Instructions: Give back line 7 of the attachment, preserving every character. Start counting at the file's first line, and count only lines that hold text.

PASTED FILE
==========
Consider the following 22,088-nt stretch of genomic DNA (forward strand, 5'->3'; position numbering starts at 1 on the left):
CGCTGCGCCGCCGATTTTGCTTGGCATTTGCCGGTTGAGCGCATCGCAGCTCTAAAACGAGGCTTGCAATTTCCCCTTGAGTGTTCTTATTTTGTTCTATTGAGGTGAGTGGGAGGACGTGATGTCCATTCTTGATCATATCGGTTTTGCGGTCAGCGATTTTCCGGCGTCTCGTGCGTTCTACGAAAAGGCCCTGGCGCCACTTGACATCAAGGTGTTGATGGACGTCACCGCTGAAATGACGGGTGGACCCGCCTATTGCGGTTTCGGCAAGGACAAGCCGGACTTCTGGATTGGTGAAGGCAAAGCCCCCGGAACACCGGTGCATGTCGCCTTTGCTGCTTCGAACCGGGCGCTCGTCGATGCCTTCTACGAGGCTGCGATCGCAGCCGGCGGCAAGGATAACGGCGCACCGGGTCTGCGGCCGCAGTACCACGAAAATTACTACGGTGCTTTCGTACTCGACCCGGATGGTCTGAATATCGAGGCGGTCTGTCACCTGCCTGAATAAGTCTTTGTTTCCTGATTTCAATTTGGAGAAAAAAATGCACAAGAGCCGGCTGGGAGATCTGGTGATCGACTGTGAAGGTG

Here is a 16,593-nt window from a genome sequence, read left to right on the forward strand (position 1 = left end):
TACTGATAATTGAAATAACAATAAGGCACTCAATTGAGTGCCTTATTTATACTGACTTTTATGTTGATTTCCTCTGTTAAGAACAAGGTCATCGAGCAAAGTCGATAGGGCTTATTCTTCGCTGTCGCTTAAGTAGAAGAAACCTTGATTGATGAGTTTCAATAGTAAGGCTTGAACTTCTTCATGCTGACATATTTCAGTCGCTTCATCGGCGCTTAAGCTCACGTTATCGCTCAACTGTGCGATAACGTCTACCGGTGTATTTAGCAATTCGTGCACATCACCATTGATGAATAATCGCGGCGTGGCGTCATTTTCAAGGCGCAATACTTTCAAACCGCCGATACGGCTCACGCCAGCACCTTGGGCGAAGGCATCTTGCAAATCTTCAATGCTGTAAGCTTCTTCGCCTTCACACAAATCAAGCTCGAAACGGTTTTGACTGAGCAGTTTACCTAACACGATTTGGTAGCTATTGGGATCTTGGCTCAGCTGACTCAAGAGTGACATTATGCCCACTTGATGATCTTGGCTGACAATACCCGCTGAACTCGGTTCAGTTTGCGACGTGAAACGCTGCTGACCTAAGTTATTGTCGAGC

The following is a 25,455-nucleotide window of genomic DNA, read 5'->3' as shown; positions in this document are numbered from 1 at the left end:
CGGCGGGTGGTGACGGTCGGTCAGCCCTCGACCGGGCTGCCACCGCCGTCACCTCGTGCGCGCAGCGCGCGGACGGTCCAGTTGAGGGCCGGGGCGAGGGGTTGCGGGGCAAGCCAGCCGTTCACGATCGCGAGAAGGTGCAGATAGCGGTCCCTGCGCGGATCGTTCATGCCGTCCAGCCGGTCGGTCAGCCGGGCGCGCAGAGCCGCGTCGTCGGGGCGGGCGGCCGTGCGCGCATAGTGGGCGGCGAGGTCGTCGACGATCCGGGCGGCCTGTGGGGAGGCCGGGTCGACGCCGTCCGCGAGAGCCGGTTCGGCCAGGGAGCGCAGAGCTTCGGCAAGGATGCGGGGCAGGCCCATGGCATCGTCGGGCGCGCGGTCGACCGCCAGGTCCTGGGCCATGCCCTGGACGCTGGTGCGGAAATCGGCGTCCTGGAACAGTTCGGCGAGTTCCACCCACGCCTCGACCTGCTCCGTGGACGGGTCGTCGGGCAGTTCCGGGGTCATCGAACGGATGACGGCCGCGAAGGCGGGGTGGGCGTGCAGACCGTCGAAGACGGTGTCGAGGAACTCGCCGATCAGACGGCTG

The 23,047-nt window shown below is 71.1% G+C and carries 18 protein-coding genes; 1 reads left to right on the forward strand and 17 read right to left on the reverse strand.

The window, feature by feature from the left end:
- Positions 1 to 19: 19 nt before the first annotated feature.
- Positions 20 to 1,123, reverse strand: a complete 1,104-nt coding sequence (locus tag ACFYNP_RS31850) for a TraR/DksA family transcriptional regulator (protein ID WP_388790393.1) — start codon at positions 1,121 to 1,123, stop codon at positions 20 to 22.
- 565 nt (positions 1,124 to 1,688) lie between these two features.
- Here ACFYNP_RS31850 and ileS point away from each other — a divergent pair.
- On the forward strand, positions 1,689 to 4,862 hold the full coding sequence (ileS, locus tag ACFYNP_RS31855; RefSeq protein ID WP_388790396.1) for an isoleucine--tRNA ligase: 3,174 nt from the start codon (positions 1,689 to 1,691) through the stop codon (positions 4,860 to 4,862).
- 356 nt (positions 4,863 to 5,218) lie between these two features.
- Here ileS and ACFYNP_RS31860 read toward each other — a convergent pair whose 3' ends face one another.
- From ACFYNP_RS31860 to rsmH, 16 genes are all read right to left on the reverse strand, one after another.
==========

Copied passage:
The 23,047-nt window shown below is 71.1% G+C and carries 18 protein-coding genes; 1 reads left to right on the forward strand and 17 read right to left on the reverse strand.